The charge inhibiting circuit includes a switch disposed in a path between the group of at least one primary cell and DC--DC converter. The switch opens when a charging current is fed to the battery pack. The charge inhibiting includes a charge detector circuit that senses a reverse current flow indicating a charging current. The DC--DC converter includes a controller and an externally coupled switching transistor. The charge detector circuit is part of the DC--DC converter. The charge detector circuit also includes a sense resistor coupled between a negative side of the group of at least one primary cell and ground. The charge detector also includes a voltage comparator that is fed a voltage across the sense resistor to detect from the polarity of the voltage whether the reverse current is flowing through the resistor. The battery includes a case that houses the DC to DC converter, group of at least one primary cell, and charge inhibiting circuit.

According to an additional aspect of the invention, a battery pack, includes a DC to DC converter, a charge inhibiting circuit and a group of at least two primary cells. The DC--DC converter is operatively coupled to the group of primary cells through the charge inhibiting circuit. The charge inhibiting circuit prevents an external charging current from charging the primary cells. The group of primary cells has an initial voltage that is higher than a rated voltage for the battery pack.

The charging current inhibiting circuit includes a switch disposed in a path between the group of primary cells and DC--DC converter, that opens when a charging current is fed to the battery pack, and a comparator that is fed a sensed voltage. The comparator changes state upon detecting that the sensed voltage is provided from a reverse current fed to the group of at least two primary cells. The switch can have a manual reset or an automatic reset that is triggered when the charging current disappears. The DC--DC converter regulates the battery voltage down to a constant voltage, so that the cells can be discharged down to a minimum voltage level per cell. The battery pack has a case housing the DC--DC converter, charge inhibiting circuit and the group of primary cells. The case supports a pair of external battery terminals coupled to the DC--DC converter.

One or more of the following advantages may be provided by one or more aspects of the invention.

This invention provides a battery pack including primary cells such as alkaline cells and other types of primary cells such as lithium manganese dioxide. Primary battery cells are not rechargeable. The battery pack prevents inadvertent charging of such cells either by a user or by equipment designed to charge battery packs having a similar mechanical configuration. The anticharge circuit prevents potentially dangerous charging of the primary cells while allowing the battery pack to include the DC--DC converter to extracts additional energy from the primary e.g., alkaline cells.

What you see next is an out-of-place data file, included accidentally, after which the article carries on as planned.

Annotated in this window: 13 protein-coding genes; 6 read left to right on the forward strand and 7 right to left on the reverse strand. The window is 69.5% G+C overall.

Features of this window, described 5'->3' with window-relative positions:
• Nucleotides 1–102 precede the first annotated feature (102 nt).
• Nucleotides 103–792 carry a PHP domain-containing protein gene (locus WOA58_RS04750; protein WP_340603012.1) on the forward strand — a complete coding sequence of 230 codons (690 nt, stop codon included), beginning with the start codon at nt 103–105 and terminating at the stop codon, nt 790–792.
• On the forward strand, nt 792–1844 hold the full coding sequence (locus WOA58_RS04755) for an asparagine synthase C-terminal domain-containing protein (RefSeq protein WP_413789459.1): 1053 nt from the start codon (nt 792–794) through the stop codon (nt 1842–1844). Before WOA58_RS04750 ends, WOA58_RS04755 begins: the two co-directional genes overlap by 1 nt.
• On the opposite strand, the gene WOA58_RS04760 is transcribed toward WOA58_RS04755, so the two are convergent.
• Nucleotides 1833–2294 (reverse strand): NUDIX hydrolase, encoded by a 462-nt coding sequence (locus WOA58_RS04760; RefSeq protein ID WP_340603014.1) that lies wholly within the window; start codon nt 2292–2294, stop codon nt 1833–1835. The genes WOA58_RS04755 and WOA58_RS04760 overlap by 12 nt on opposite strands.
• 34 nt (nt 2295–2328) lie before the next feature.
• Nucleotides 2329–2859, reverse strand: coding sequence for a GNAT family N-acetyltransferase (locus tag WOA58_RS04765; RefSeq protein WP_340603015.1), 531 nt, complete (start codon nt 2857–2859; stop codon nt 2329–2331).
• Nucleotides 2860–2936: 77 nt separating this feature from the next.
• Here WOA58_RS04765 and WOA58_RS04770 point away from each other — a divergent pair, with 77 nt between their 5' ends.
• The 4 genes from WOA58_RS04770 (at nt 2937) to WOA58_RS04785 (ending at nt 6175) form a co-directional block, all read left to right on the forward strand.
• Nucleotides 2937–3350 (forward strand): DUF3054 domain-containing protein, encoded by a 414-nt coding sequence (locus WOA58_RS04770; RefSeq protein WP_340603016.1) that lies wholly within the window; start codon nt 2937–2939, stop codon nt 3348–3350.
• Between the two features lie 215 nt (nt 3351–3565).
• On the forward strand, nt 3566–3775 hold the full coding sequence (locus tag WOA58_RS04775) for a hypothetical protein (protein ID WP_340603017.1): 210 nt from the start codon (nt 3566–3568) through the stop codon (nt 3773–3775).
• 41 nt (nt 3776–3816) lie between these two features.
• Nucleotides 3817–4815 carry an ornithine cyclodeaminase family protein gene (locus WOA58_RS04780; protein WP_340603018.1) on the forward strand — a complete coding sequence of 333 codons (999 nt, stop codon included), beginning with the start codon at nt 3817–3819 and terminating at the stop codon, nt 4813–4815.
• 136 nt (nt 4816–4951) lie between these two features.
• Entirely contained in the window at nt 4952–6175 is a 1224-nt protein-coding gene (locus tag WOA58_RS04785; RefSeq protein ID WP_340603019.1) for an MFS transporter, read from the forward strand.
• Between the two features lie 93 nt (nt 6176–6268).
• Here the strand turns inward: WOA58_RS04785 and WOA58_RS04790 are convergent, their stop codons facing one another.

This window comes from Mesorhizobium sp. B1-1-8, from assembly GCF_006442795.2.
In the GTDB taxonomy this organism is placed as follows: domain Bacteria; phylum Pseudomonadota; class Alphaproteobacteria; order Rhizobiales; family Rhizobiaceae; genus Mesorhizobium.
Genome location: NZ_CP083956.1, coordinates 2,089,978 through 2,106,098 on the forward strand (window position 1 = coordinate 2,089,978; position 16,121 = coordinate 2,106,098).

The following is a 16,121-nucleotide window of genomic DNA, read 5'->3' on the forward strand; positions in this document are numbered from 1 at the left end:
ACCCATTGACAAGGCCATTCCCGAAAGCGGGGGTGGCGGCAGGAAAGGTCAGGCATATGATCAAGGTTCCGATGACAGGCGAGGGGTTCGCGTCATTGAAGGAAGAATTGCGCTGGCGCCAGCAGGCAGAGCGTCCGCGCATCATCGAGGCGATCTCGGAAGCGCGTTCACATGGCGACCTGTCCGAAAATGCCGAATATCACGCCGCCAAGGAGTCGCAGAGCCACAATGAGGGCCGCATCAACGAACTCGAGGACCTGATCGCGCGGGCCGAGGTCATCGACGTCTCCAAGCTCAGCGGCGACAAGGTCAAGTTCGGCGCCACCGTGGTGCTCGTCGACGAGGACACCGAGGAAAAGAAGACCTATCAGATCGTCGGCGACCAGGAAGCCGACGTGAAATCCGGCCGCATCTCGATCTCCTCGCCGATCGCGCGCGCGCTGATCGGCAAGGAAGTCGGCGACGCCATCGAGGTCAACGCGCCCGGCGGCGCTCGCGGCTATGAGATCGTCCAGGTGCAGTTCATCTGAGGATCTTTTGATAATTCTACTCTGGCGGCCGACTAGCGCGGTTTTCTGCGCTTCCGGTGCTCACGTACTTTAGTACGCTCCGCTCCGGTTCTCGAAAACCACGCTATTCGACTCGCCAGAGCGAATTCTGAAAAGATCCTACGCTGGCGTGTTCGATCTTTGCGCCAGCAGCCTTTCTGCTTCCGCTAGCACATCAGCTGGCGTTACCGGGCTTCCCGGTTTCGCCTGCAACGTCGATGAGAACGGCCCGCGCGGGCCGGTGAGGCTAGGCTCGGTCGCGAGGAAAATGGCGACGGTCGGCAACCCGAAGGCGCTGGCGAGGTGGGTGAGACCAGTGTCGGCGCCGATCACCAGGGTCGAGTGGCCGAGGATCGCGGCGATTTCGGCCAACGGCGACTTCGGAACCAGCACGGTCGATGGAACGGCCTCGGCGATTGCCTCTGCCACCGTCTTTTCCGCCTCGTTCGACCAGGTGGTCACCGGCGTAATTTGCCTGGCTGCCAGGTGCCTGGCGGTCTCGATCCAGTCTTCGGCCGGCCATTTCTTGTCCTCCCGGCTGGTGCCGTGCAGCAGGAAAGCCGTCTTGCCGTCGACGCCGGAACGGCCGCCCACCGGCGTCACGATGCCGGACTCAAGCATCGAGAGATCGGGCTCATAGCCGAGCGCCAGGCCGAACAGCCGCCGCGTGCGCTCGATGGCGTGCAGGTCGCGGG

BRIEF DESCRIPTION OF THE DRAWINGS

FIG. 1 is a block diagram of a battery pack.

FIGS. 2 and 3 are schematic diagrams of DC--DC converters for use in the battery pack of FIG. 1.

FIG. 4 is a block diagram of an alternative battery pack.

FIG. 5 is a block diagram of a battery pack that has an anti-charge circuit built in.

FIG. 5A shows an embodiment of a signal detector circuit for the anti-charge circuit.

DETAILED DESCRIPTION

FIG. 1 shows a battery pack 10 including a battery pack case 12 and a collection or group of primary cells 14 that are connected either in series or parallel, or as a combination of a series-parallel connection. The battery pack case 12 is represented as a box but in an actual embodiment would include a housing e.g., of plastic, having a compartment to house the group of primary cells 14 and internal electrodes (not shown) to connect the group of primary cells 14 in an appropriate manner to external electrode connections represented as 16a, 16b of the battery pack case 12. The group of primary cells 14 can be arranged in the battery pack case 12 in a manner where they are replaceable or not replaceable.

The group of primary cells 14 include a plus terminal and a minus terminal 13a, 13b. The plus terminal 13a of the group of primary cells 14 is connected to an input side of a DC to DC converter 16. The DC--DC converter 16 acts as a voltage regulator for the voltage from the group of primary cells 14. The output of the DC to DC converter has two terminals e.g., a plus and a minus output that connect to a device 19 e.g., camcorder or cellular telephone, etc. The primary cells discharge through the DC to DC converter. The DC--DC converter 16 provides a regulated e.g., relatively constant output voltage to the device 19 being powered, while the cells are drained of voltage potential from an initial voltage to a terminal voltage of the primary cells.

For example, a device 19 such as a cellular telephone can operate at a nominal 3.6 volts, in a range of 3.15 volts to 5.6 volts. It is difficult to connect a set of alkaline cells in such a way to efficiently use the cells over that voltage range. For example, if three cells are connected in series (nominal total initial voltage of 4.5 volts), the cellular telephone will not be able to use the maximum capacity of the cells because the phone will shut off at 1.05 volts per cell. At this voltage level there is still significant energy left in each of the primary cells. On the other hand with four (4) primary cells connected in series, the total voltage from the cells (nominal total initial voltage of 6.0 volts) will exceed the 5.6 volt limit for the phone.